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Go Back   SailNet Community > On Board > Gear & Maintenance > Engines > Diesel
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Diesel This is a new forum dedicated to diesel engines and their applicable accessories.


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Old 06-10-2009
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Thorneycroft / Hino WO4D

Has anyone information on fuel consumption/rpm of the Thorneycroft Hino WO4D naturally aspirated diesel engine?
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Old 06-10-2009
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I've only ever seen one Thorneycroft diesel and it was 35 years old! The remarkably few Google entries on it say it's a 110 HP engine, which likely means a "cruise" (2,500 rpm, say) consumption of around 2 to 2.5 gallons/hr.

But a lot here would depend on sea state, hull configuration and so on. That engine is large for a sailboat. More info is needed.
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Old 06-11-2009
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We had a four cylinder Thorneycroft engine in our sailing boat it was based on a Ford block, a very good/reliable engine, it served on our boat for more than 25 years without any major overhauls, the only thing that eventually gave up were the sea water fittings, First thing was the exhaust manifold rotted through (the newer manifolds are now fresh water cooled), and filled the engine with salt water (not good) we got it running by draining the water out and flushing it with thinned oil and then running and flushing again, the following weekend one the end caps on the heat exchanger fell off (the tie rod had rotted through, so fitted a new one) and we carried on our trip.
After these two episodes and a couple of other things we decided to re-engine that winter (10 Years ago) and we ended up with the same engine second time around but finished by Mermaid it is still the same ford engine/block.
One interesting thing was we managed to sell the old engine to someone we knew and he fitted into an old lifeboat, however he had it stripped before by an engineer that supplied the new engine and I looked at it and thought why were we changing it as the bores were spotless and the engine was in very good condition.
As regard to fuel consumption and RPM it depends on what you are trying to push and how easy it is pushed we have a 48ft steel ketch built in 1939, she is bilge keel (quite a bit of wetted surface, slowing, although no keel in front of the prop) we would cruise at 7.5-8 Knots with 1700 RPM, Max RPM 2000 would give a to speed of 8.2 Knots, fuel consumption at 1700 RPM about a gallon an hour but as we always had a sail set I think we were less than that 90% of the time.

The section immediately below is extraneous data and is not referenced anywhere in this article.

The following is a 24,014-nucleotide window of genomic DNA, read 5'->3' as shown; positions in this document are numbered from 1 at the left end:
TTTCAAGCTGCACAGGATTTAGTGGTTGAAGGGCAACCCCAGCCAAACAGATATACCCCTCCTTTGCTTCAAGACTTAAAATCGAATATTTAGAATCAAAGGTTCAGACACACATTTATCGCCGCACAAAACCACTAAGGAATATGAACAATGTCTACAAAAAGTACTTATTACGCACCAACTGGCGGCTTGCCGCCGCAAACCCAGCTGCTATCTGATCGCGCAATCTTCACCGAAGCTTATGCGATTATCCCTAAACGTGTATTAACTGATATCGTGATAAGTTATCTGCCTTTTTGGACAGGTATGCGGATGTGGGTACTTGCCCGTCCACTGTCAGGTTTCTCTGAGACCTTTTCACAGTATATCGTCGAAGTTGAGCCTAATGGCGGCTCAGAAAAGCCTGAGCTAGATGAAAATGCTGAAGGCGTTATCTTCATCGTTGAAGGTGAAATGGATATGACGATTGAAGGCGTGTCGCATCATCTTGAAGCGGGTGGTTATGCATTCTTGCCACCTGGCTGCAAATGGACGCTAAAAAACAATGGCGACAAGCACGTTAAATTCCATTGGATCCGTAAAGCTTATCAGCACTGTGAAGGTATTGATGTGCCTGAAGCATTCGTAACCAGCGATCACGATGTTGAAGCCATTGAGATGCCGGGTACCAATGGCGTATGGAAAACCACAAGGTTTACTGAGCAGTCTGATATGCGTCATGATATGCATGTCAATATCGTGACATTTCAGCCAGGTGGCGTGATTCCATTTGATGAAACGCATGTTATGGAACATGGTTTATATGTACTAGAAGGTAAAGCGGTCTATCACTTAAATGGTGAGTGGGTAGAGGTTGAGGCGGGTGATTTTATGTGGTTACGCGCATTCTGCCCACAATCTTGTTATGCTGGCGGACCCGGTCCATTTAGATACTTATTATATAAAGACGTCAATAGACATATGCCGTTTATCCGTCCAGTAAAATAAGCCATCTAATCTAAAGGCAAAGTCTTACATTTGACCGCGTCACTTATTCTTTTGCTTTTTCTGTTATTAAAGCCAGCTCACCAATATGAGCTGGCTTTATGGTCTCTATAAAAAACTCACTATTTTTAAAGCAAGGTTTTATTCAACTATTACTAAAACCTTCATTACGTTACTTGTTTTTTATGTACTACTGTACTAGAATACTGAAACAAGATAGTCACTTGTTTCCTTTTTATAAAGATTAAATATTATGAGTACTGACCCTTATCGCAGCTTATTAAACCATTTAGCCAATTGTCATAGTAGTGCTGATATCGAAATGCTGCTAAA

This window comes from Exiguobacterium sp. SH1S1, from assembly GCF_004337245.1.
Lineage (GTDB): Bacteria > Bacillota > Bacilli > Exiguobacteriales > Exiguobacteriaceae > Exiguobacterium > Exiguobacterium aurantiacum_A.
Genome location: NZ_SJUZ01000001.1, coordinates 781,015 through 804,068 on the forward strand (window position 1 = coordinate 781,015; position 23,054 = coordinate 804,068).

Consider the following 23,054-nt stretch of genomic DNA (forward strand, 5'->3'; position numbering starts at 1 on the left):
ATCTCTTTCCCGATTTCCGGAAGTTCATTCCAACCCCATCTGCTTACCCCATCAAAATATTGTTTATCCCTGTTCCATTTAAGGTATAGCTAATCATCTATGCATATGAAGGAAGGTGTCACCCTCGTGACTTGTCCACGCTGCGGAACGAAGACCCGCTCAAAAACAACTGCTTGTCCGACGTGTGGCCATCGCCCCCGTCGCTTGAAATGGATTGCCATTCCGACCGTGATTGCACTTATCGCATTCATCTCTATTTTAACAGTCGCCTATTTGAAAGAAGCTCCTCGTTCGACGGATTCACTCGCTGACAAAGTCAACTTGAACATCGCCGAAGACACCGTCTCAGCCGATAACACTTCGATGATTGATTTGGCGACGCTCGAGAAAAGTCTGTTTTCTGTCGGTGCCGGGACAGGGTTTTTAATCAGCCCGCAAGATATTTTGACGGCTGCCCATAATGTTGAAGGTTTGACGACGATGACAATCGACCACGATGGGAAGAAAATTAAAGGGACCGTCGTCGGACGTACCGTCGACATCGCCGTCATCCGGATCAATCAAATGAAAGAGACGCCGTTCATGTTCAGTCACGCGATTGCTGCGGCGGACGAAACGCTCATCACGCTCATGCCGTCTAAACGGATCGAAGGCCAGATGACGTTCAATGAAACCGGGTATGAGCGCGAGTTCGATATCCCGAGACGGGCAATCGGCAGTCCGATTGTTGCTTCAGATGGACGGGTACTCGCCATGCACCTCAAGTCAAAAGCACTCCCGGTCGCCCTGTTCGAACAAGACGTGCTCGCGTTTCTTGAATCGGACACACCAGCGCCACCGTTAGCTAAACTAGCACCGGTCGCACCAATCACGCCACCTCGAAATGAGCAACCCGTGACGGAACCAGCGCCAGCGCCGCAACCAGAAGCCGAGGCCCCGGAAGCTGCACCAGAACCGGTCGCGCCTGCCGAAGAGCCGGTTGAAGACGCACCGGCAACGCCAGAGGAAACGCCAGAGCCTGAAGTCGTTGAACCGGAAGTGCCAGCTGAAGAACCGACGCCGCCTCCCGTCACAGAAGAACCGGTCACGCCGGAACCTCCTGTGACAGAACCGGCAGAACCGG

The brochure said max rated RPM 2500-2600 for max HP about 62 or 68.
(Sorry some of these details are a bit vague after this length of time……)
The new Mermaid engine had been up rated to 90HP (this was another reason for changing the engine), we did get a slight increase in speed but not much (I think we are just burying the stern more). We tend to run the engine between 1500 and 1700 RPM dependant if we are in a hurry or not however at tick over we will motor at 4Kts.
Valiente I see you have a steel boat too (sorry off topic) I think the 110HP engine was for the turbo version (no intercooler) as someone fitted one to another small motor boat that I knew and I think he said it went from 60-70 HP to 100-110Hp, someone may correct me though.
I think 2500RPM might be the top end RPM again it’s a long time ago…..
Hope this helps
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Old 06-12-2009
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Interesting stuff, Mallo. As I said, I've only ever seen one Thorneycroft diesel and it was in a steel "CN 35", a semi-custom built here in Toronto in the '70s.

I have seen a Ford Lehman diesel, however, in a 33 foot, 19,000 lb. 1964 ChrisCraft sailboat (yes, it was built like a tank!). I think that was a 75 HP model.

My motorsailor has a 52 HP Westerbeke based on the Mazda R2 block as found in several thousand Mazda B2200 light pickups. Other than going from a three blade 18 inch to a four-blade 19 inch VariProp to improve maneuvering under power and less resistance under sail, we are happy with it. I have the room to go to a bigger engine, but not the desire for reasons of fuel and the fact that making a sailboat do six knots instead of five seems a little ridiculous to me...if you're in a big hurry, don't travel by sailboat!
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